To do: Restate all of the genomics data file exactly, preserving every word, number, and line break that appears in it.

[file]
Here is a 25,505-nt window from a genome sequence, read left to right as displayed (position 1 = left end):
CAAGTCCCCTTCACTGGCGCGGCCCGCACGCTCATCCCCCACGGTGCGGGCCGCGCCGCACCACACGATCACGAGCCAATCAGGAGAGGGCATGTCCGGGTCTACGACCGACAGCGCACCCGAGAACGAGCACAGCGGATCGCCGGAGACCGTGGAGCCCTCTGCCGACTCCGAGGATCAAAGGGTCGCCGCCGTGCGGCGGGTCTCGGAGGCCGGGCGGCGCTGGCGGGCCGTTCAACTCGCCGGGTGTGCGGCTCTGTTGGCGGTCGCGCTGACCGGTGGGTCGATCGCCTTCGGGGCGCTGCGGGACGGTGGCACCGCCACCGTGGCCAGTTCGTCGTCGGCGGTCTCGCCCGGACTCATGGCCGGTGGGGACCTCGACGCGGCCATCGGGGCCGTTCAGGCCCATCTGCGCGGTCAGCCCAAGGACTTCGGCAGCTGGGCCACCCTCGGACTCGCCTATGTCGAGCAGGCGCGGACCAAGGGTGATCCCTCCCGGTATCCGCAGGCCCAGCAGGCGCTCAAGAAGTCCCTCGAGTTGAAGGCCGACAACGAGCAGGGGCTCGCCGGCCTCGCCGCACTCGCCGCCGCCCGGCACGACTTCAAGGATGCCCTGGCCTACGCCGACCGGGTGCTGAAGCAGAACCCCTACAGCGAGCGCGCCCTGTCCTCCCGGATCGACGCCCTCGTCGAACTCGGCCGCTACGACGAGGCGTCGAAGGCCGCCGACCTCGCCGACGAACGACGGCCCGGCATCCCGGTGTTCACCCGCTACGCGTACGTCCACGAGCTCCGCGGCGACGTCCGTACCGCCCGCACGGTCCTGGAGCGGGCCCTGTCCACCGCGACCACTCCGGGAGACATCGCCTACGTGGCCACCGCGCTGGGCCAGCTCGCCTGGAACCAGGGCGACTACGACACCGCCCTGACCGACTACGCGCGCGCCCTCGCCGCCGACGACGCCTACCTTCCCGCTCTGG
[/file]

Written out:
Here is a 25,505-nt window from a genome sequence, read left to right as displayed (position 1 = left end):
CAAGTCCCCTTCACTGGCGCGGCCCGCACGCTCATCCCCCACGGTGCGGGCCGCGCCGCACCACACGATCACGAGCCAATCAGGAGAGGGCATGTCCGGGTCTACGACCGACAGCGCACCCGAGAACGAGCACAGCGGATCGCCGGAGACCGTGGAGCCCTCTGCCGACTCCGAGGATCAAAGGGTCGCCGCCGTGCGGCGGGTCTCGGAGGCCGGGCGGCGCTGGCGGGCCGTTCAACTCGCCGGGTGTGCGGCTCTGTTGGCGGTCGCGCTGACCGGTGGGTCGATCGCCTTCGGGGCGCTGCGGGACGGTGGCACCGCCACCGTGGCCAGTTCGTCGTCGGCGGTCTCGCCCGGACTCATGGCCGGTGGGGACCTCGACGCGGCCATCGGGGCCGTTCAGGCCCATCTGCGCGGTCAGCCCAAGGACTTCGGCAGCTGGGCCACCCTCGGACTCGCCTATGTCGAGCAGGCGCGGACCAAGGGTGATCCCTCCCGGTATCCGCAGGCCCAGCAGGCGCTCAAGAAGTCCCTCGAGTTGAAGGCCGACAACGAGCAGGGGCTCGCCGGCCTCGCCGCACTCGCCGCCGCCCGGCACGACTTCAAGGATGCCCTGGCCTACGCCGACCGGGTGCTGAAGCAGAACCCCTACAGCGAGCGCGCCCTGTCCTCCCGGATCGACGCCCTCGTCGAACTCGGCCGCTACGACGAGGCGTCGAAGGCCGCCGACCTCGCCGACGAACGACGGCCCGGCATCCCGGTGTTCACCCGCTACGCGTACGTCCACGAGCTCCGCGGCGACGTCCGTACCGCCCGCACGGTCCTGGAGCGGGCCCTGTCCACCGCGACCACTCCGGGAGACATCGCCTACGTGGCCACCGCGCTGGGCCAGCTCGCCTGGAACCAGGGCGACTACGACACCGCCCTGACCGACTACGCGCGCGCCCTCGCCGCCGACGACGCCTACCTTCCCGCTCTGG